SUNDAY AFTER NATIVITY
Sunday after Nativity, Afterfeast of the Nativity, Synaxis of the Holy Theotokos, Euthemios the Confessor, Bishop of Sardis, Holy New Hieromartyr Constantine of Russia, Who Struggled in Constantinople (1743), Constantius the Holy Martyr, Barlaam the Righteous of Valaam
ST. PAUL’S LETTER TO THE GALATIANS 1:11-19
Brethren, I would have you know that the gospel which was preached by me is not man’s gospel. For I did not receive it from man, nor was I taught it, but it came through a revelation of Jesus Christ. For you have heard of my former life in Judaism, how I persecuted the church of God violently and tried to destroy it; and I advanced in Judaism beyond many of my own age among my people, so extremely zealous was I for the traditions of my fathers. But when he who had set me apart before I was born, and had called me through his grace, was pleased to reveal his Son to me, in order that I might preach him among the Gentiles, I did not confer with flesh and blood, nor did I go up to Jerusalem to those who were apostles before me, but I went away into Arabia; and again I returned to Damascus. Then after three years I went up to Jerusalem to visit Cephas, and remained with him fifteen days. But I saw none of the other apostles except James the Lord’s brother.
When the wise men departed, behold, an angel of the Lord appeared to Joseph in a dream and said, "Rise, take the child and his mother, and flee to Egypt, and remain there till I tell you; for Herod is about to search for the child, to destroy him." And he rose and took the child and his mother by night, and departed to Egypt, and remained there until the death of Herod. This was to fulfill what the Lord had spoken by the prophet, "Out of Egypt have I called my son.
Then Herod, when he saw that he had been tricked by the wise men, was in a furious rage, and he sent and killed all the male children in Bethlehem and in all that region who were two years old or under, according to the time which he had ascertained from the wise men. Then was fulfilled what was spoken by the prophet Jeremiah: "A voice was heard in Ramah, wailing and loud lamentation, Rachel weeping for her children; she refused to be consoled, because they were no more." But when Herod died, behold, an angel of the Lord appeared in a dream to Joseph in Egypt, saying, "Rise, take the child and his mother, and go to the land of Israel, for those who sought the child's life are dead." And he rose and took the child and his mother, and went to the land of Israel. But when he heard that Archelaos reigned over Judea in place of his father Herod, he was afraid to go there, and being warned in a dream he withdrew to the district of Galilee. And he went and dwelt in a city called Nazareth, that what was spoken by the prophets might be fulfilled, "He shall be called a Nazarene.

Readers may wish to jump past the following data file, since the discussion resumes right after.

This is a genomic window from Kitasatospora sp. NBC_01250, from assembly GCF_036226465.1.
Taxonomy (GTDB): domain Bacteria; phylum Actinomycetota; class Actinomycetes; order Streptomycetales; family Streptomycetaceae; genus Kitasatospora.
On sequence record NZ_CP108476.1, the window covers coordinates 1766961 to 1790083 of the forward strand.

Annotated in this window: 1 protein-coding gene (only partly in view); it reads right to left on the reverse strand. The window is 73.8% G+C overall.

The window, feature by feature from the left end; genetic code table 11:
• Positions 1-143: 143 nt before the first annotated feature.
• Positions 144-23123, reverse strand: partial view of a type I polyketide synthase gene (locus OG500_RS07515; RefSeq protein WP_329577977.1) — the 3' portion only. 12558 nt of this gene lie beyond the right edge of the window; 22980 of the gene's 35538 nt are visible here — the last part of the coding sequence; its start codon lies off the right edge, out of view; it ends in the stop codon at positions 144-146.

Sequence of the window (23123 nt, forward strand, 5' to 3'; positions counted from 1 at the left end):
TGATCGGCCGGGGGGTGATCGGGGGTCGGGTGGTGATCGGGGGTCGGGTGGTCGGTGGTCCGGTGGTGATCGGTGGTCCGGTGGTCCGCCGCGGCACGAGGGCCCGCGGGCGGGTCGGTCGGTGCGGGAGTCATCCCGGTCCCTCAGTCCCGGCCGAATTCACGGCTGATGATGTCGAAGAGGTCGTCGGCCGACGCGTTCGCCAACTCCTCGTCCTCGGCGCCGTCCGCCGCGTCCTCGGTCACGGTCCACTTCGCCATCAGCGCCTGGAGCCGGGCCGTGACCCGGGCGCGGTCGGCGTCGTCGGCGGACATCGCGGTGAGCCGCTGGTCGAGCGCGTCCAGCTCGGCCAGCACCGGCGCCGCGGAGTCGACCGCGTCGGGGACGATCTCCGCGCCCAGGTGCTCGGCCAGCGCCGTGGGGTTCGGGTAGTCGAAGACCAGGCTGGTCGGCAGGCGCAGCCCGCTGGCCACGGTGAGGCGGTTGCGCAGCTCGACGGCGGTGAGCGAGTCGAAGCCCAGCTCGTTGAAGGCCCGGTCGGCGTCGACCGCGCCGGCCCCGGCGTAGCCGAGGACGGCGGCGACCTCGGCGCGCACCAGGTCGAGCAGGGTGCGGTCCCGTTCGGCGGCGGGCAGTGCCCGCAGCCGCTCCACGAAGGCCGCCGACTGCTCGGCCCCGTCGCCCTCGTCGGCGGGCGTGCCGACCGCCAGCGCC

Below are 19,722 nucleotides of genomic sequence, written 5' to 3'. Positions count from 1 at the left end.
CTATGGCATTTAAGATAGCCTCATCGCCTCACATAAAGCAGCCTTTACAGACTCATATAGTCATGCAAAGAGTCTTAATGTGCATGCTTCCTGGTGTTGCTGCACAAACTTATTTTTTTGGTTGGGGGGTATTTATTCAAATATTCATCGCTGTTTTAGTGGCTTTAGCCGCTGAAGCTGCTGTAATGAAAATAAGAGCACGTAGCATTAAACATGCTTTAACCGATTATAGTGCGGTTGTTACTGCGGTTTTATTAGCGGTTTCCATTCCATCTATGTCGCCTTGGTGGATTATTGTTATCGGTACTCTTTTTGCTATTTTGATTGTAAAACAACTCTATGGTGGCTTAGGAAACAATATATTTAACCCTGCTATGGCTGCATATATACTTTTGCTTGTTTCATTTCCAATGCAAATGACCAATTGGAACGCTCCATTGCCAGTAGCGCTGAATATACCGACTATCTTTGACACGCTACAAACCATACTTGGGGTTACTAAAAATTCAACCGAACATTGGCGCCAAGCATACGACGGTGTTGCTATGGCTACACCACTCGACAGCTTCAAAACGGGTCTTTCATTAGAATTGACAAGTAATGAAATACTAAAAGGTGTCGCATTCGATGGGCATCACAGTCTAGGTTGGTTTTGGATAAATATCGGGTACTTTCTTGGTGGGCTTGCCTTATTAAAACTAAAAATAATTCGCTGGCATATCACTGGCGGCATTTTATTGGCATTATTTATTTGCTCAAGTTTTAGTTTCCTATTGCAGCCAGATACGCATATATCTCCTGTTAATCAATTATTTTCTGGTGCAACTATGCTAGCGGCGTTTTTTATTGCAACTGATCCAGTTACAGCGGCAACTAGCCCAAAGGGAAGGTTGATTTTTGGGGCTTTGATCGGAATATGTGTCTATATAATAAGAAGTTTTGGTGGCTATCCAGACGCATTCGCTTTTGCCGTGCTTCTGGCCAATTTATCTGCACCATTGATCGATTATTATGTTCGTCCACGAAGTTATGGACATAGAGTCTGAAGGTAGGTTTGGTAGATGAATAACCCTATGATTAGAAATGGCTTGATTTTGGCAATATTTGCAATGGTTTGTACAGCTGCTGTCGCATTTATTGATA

The Holy Prophet-King David, Saint Joseph the Betrothed, and Saint James the Brother of the Lord are commemorated on the Sunday after the Nativity. If there is no Sunday between December 25 and January 1, their commemoration is moved to December 26.